Once again Theresa May has lost a key Brexit vote in the House of Commons.


In the run up to the main vote, of the three amendments selected by the Speaker, John Bercow, MPs rejected the ones put forward by Jeremy Corbyn and the SNP, while the third one that called for a revocation of Article 50, was pulled by its sponsor, Anna Soubry.

So we were left with the vote on the government's motion that both Remainers and leavers dislike.

Because it give them the choice of either:

backing Theresa May's deal without a no deal Brexit scenario, but with no route to a second referendum or Remaining in the EU.


not backing her deal and keeping no deal on the table, again with no route to a second referendum or Remaining in the EU.

So many Remainers and Brexiteers on the government side of the benches decided to abstain, with the result that those for her motion were 258, and those against 303. A loss by 45 votes.

The PM was not there to hear the vote. Something that Jeremy Corbyn took the opportunity to milk.

And where this leaves her negotiations is anybody's guess!

So another bad day in the office for the PM and all those Tory MPs who continue to support her terrible deal.

Moving on; the Dutch Prime Minister, Mark Rutte, has taken a pop at the UK by saying we are a weakening and waning country that is "too small to appear on the world stage on its own".

And the Foreign Minister of the Netherlands, Stef Blok, has Tweeted a picture of what he thinks Brexit looks like – a big blue fluffy monster in a white T-shirt with Brexit in red letters across it – that gets in the way of business!

Now there's a great way of making friends and influencing people in the run up to Brexit.

Now, I realise Rutte and his team are trying to put a marker down as the EU MEP elections approach, but surely he wants a good relationship with the UK going forward.

After all, according to a 2018 ONS report, in 2016 we imported £42.4 billion worth of stuff from the Netherlands, while exporting £31 billion to them. A hefty trade surplus for them.

And on top of that they are desperate to maintain access to UK fishing waters.

So why make statements that could upset one of your best customers? A bit of a 'Ratner moment' maybe?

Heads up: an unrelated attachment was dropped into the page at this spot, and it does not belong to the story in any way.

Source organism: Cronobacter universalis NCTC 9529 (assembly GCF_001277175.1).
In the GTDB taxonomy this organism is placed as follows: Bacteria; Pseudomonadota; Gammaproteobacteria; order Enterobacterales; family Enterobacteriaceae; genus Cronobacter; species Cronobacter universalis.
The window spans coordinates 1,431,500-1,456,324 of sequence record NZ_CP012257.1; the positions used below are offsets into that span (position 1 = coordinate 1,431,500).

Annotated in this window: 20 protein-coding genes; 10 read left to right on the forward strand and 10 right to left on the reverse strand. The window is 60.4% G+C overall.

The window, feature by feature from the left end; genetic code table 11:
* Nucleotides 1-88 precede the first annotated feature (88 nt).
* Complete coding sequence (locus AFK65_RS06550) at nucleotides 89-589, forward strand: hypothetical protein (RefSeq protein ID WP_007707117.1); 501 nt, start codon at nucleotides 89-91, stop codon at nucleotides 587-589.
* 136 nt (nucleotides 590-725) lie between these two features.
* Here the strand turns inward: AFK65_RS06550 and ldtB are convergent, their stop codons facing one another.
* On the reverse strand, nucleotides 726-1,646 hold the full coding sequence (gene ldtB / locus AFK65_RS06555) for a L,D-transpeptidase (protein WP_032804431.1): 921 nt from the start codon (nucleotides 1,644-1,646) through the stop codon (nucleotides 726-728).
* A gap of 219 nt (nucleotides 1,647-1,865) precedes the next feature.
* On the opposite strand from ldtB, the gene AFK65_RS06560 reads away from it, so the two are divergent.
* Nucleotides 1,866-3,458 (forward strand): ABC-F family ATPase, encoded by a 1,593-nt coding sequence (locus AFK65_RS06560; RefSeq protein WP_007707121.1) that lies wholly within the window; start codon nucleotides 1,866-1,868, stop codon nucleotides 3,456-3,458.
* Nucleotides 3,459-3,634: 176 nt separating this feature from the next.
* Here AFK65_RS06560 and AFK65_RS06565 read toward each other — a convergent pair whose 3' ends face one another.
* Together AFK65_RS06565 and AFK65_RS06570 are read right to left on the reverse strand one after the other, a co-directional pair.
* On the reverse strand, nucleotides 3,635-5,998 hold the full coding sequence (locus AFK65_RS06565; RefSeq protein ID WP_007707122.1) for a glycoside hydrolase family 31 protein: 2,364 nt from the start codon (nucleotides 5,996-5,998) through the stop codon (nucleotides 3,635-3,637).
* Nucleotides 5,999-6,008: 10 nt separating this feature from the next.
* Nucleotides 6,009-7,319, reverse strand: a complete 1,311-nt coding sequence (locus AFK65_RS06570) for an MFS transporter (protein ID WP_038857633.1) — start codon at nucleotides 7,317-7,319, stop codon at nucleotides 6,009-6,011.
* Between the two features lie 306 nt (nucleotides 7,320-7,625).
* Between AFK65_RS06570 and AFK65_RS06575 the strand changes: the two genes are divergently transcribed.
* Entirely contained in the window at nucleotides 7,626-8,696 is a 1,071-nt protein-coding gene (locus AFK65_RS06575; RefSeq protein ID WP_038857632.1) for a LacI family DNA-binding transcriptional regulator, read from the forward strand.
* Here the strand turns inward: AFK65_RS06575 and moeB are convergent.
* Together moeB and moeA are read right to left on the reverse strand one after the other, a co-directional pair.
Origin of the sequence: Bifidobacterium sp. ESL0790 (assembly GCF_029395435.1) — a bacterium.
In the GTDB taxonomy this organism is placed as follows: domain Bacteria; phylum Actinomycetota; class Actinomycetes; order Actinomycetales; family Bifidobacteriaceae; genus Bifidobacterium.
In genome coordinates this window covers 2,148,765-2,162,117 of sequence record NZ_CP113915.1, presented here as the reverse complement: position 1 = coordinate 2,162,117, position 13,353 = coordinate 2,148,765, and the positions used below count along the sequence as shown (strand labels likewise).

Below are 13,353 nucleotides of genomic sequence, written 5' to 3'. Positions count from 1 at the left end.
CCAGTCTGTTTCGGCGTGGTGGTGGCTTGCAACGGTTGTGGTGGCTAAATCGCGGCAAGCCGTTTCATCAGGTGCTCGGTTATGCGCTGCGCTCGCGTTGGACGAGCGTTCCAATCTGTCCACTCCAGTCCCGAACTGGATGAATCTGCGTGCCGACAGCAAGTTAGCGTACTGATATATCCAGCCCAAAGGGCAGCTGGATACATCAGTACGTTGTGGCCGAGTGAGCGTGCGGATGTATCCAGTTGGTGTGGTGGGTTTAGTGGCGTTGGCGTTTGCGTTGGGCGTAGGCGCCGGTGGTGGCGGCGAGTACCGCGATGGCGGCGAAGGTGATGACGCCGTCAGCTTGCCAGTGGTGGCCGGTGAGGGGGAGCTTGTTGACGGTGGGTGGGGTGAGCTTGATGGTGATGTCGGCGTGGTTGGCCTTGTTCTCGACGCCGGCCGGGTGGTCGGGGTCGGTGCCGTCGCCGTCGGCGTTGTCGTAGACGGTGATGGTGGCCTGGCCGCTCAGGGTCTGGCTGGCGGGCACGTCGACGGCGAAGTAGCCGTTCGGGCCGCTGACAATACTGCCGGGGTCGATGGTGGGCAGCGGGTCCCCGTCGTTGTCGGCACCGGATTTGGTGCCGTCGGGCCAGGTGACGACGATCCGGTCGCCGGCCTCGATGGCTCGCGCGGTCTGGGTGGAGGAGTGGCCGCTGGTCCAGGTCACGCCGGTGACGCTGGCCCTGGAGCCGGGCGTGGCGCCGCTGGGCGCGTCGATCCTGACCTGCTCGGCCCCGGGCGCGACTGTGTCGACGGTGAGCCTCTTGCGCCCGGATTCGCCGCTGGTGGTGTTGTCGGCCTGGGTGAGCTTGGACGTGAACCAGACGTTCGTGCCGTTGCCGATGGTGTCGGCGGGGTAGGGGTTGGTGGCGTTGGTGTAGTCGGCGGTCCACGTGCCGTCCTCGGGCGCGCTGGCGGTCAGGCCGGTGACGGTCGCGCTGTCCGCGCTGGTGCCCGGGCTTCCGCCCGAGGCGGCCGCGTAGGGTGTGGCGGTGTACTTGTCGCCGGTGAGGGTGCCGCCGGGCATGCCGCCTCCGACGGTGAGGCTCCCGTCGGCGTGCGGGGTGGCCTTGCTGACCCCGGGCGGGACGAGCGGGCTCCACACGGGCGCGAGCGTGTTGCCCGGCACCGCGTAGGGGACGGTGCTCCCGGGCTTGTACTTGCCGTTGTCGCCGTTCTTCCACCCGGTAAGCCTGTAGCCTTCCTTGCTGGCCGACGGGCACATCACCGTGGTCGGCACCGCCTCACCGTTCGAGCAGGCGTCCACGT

And just a little snippet to keep us Brexiteers happy.

Tory Brexiteer MP David Davis asked his successor in the job as Brexit Secretary, Stephen Barclay, a question in the house at the start of the afternoon's Brexit debate, about our leaving the EU on the 29th March.

Davis said:

"Given the debate and the dispute about the meaning of the Government's motion today, can you be clear with the house.

"In the event that the European Union does not agree to a deal which is acceptable for this House and Government, we still will be leaving on the 29th March."

And the answer he received from Mr Barclay was quite clear:

"Well I'm very happy to give my Right Honourable friend and predecessor in the role that assurance.

"The position of the cabinet has been agreed. In terms of No Deal, it was agreed in response to the cabinet paper I presented on the 18th December and my Right Honourable friend has repeated on numerous occasions, including again in her statement this week, in terms of her commitment to the timescale."

So that's a yes. We are leaving on the 29th March Whatever!

Interestingly, during the debate, I think it was the SNP MP Angus MacNeil who said that the final choice would end up being between leaving with no deal or revoking Article 50 and we'll have to get our heads around that, he said.

Now, I have to warn people not to bother shopping in Tescos after Brexit because the company's Chairman, John Allan, told ITV's Robert Peston that there will only be spam and canned peaches on offer.

What a great way to start a rush of panic buying of perishable goods that will go off anyway.

Wonder if that would also lead to a short boost in Tesco profits?

Peston asked the Tesco boss what preparations were being made to deal with a no deal Brexit and John Allan replied that they were building long-life goods stocks where they can, but storage of fresh goods was a problem so, he said, "provided we're all happy to live on Spam and canned peaches, all will be well".

A statement that did draw a smile from the interviewer.

So, if you believe all the fear-mongering, there's no point you stocking up on short shelf life goods, because they'll go off. And there's no point stocking up on the stuff you would normally panic buy, because they'll have lots and lots of it on the Tescos shelves to sell to you anyway.

And there are of course other supermarkets too!

And finally, the despite Brexit bit!

The ONS reported yesterday that using the Consumer Prices Index (CPI), the annual rate of inflation dropped from 2.1% in December 2018 to 1.8% in January 2019.

And using the old measure of inflation, the Retail Prices Index (RPI), inflation fell from 2.7% in December 2018 to 2.5% in January 2019.

Now, can anyone remind me what the Remain campaigners told us would happen after a vote to Leave the EU?


Dutch PM: 'Waning' Brexit UK too small to appear on world stage



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